British Columbia

Minister in charge of B.C. municipalities calls on Port Moody mayor to 'do the right thing'

The controversy over Port Moody Mayor Rob Vagramov staying on as mayor despite his sexual assault charge has gone from a local issue to a provincial one.

Rob Vagramov hasn't responded to a council vote asking him to step down until sexual assault charge resolved

Minister of Municipal Affairs Selina Robinson, left, said she hoped Port Moody Mayor Rob Vagramov, right, would 'do the right thing' in regard to the request from council to take a leave of absence while his sexual assault charge is resolved. (CBC News)

The controversy over Port Moody Mayor Rob Vagramov staying on as mayor despite his sexual assault charge has gone from a local issue to a provincial one. 

"It's tearing this community apart. I would hope that the mayor would listen to his community and do the right thing," said Municipal Affairs Minister Selina Robinson in question period on Thursday.

Vagramov was originally charged with sexual assault in March — stemming from an incident in 2015 — and took a leave of absence.

But he returned to the job in September with the case still working its way through the court system, and Port Moody council voted Monday to ask him to take a leave of absence until the case was resolved.

Port Moody-Coquitlam MLA Rick Glumac, a supporter of Vagramov in the past, had declined to comment on the controversy but decided to weigh in on Thursday after Robinson's comments.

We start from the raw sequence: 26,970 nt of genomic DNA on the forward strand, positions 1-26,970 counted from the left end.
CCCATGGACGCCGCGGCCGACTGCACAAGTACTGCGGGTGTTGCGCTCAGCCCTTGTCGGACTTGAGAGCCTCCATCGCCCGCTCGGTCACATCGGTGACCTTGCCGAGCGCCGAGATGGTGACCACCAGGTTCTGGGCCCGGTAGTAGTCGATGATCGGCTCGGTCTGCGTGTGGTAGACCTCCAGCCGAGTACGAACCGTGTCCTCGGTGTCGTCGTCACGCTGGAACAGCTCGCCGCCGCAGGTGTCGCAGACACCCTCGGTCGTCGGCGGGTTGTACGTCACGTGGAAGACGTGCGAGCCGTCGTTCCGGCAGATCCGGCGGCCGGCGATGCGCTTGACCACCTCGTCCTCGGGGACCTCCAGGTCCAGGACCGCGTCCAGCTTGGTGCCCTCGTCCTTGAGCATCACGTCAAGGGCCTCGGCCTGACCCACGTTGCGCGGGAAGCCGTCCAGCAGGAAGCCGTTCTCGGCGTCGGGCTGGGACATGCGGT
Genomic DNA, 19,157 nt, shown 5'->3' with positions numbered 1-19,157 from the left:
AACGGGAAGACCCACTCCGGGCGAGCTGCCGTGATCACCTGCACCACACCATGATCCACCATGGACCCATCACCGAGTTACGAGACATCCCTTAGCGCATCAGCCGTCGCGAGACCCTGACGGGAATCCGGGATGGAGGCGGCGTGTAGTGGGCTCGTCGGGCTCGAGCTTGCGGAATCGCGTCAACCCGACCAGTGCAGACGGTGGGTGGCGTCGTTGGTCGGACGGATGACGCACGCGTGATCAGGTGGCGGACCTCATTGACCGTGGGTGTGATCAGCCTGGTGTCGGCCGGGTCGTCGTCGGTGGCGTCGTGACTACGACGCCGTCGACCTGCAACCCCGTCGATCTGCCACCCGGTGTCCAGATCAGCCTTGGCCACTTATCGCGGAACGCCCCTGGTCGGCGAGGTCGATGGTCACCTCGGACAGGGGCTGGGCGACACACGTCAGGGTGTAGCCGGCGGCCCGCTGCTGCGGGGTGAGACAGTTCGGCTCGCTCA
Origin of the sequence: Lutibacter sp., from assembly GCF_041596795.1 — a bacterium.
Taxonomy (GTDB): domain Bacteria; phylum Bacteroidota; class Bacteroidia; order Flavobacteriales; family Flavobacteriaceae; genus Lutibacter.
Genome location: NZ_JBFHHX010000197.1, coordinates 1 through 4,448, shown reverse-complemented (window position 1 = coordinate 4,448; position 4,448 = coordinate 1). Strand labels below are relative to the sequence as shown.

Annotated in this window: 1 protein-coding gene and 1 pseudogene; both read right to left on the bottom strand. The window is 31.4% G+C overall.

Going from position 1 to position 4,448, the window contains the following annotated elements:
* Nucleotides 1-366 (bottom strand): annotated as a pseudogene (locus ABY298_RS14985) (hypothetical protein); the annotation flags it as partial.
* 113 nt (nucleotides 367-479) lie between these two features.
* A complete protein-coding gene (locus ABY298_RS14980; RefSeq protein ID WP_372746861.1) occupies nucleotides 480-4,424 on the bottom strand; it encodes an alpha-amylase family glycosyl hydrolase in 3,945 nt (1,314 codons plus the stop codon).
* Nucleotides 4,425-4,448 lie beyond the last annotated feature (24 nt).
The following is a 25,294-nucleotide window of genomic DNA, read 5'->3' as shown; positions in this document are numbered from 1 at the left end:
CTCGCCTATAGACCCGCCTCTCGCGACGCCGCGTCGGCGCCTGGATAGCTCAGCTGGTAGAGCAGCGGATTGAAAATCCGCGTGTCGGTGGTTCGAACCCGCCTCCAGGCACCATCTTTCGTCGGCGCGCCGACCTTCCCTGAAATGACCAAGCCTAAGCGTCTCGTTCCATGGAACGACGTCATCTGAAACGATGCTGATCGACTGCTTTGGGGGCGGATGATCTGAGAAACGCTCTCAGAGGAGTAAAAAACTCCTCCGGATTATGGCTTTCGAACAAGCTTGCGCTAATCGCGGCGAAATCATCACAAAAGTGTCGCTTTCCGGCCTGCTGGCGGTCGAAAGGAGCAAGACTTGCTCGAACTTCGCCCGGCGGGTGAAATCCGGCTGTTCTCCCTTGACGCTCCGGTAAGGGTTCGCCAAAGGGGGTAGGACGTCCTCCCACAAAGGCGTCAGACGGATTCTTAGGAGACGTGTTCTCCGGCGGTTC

"Allegations of sexual assault must be treated seriously," said Glumac.

"It is my hope that the Mayor of Port Moody will do what's in the best interests of the people of Port Moody. While this investigation is still under way, he should reconsider his decision to return from leave."

Legislation coming?

Aside from certain situations around financial conflicts of interest, mayors and councillors in B.C. cannot be removed from office, even if convicted of a serious crime. 

But Robinson said she hoped to introduce legislation some time over the next two years, 13 months after the Union of B.C. Municipalities (UBCM) requested such a move at its 2018 convention. 

"It's a challenging balance," she said, adding that work was underway with a UBCM committee.

"We're going to continue to take a look at these sensitive issues and take a path forward."

The UBCM resolution called on the province to ensure legislation forces local politicians "to take a paid leave of absence from office upon Crown approval of charges until the court process is complete."

Robinson didn't specify what the legislation would look like, but B.C. Liberal critic for municipal affairs Todd Stone said he hoped they would do it. 

"There should be no question whatsoever that the requirement is for the individual to step aside," he said. 

"As times have have continued to evolve, so has the public expectation in terms of ... the kind of consequences that elected officials should be subject to while under criminal investigation."

Vagramov has said he will consider the motion passed in council — which he opposed, along with councillors Steve Milani and Hunter Madsen — but would not put a timeline on when he would make up his mind. 

His next court appearance is scheduled for Nov. 13.